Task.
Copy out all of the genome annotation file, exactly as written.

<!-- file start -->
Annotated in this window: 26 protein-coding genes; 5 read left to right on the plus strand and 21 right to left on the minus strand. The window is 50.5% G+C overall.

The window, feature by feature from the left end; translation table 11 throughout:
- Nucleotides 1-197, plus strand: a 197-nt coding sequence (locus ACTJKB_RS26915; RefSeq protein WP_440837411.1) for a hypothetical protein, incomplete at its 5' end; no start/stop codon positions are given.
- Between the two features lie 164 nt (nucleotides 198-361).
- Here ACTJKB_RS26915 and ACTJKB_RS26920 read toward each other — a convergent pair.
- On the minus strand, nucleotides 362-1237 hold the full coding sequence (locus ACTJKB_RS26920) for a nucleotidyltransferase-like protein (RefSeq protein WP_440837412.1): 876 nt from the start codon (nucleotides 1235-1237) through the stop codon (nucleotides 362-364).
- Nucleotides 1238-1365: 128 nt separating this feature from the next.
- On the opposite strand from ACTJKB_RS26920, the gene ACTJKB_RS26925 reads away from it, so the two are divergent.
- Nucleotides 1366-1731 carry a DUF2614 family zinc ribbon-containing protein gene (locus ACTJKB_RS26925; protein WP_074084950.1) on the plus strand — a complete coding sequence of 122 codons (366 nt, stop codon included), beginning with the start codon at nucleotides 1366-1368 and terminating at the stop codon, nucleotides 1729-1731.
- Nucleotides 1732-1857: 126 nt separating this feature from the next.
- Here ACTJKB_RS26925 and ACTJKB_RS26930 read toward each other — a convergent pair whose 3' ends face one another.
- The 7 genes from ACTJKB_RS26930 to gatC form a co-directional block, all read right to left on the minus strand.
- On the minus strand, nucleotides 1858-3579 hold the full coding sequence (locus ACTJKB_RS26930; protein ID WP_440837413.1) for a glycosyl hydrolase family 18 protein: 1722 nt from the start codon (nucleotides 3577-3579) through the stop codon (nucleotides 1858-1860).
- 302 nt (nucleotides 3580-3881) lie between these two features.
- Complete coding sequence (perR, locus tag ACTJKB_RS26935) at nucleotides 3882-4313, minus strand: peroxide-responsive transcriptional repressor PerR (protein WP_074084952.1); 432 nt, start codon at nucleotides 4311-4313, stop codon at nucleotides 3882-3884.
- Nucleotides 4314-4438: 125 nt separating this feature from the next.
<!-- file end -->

Annotated in this window: 26 protein-coding genes; 5 read left to right on the plus strand and 21 right to left on the minus strand. The window is 50.5% G+C overall.

The window, feature by feature from the left end; translation table 11 throughout:
- Nucleotides 1-197, plus strand: a 197-nt coding sequence (locus ACTJKB_RS26915; RefSeq protein WP_440837411.1) for a hypothetical protein, incomplete at its 5' end; no start/stop codon positions are given.
- Between the two features lie 164 nt (nucleotides 198-361).
- Here ACTJKB_RS26915 and ACTJKB_RS26920 read toward each other — a convergent pair.
- On the minus strand, nucleotides 362-1237 hold the full coding sequence (locus ACTJKB_RS26920) for a nucleotidyltransferase-like protein (RefSeq protein WP_440837412.1): 876 nt from the start codon (nucleotides 1235-1237) through the stop codon (nucleotides 362-364).
- Nucleotides 1238-1365: 128 nt separating this feature from the next.
- On the opposite strand from ACTJKB_RS26920, the gene ACTJKB_RS26925 reads away from it, so the two are divergent.
- Nucleotides 1366-1731 carry a DUF2614 family zinc ribbon-containing protein gene (locus ACTJKB_RS26925; protein WP_074084950.1) on the plus strand — a complete coding sequence of 122 codons (366 nt, stop codon included), beginning with the start codon at nucleotides 1366-1368 and terminating at the stop codon, nucleotides 1729-1731.
- Nucleotides 1732-1857: 126 nt separating this feature from the next.
- Here ACTJKB_RS26925 and ACTJKB_RS26930 read toward each other — a convergent pair whose 3' ends face one another.
- The 7 genes from ACTJKB_RS26930 to gatC form a co-directional block, all read right to left on the minus strand.
- On the minus strand, nucleotides 1858-3579 hold the full coding sequence (locus ACTJKB_RS26930; protein ID WP_440837413.1) for a glycosyl hydrolase family 18 protein: 1722 nt from the start codon (nucleotides 3577-3579) through the stop codon (nucleotides 1858-1860).
- 302 nt (nucleotides 3580-3881) lie between these two features.
- Complete coding sequence (perR, locus tag ACTJKB_RS26935) at nucleotides 3882-4313, minus strand: peroxide-responsive transcriptional repressor PerR (protein WP_074084952.1); 432 nt, start codon at nucleotides 4311-4313, stop codon at nucleotides 3882-3884.
- Nucleotides 4314-4438: 125 nt separating this feature from the next.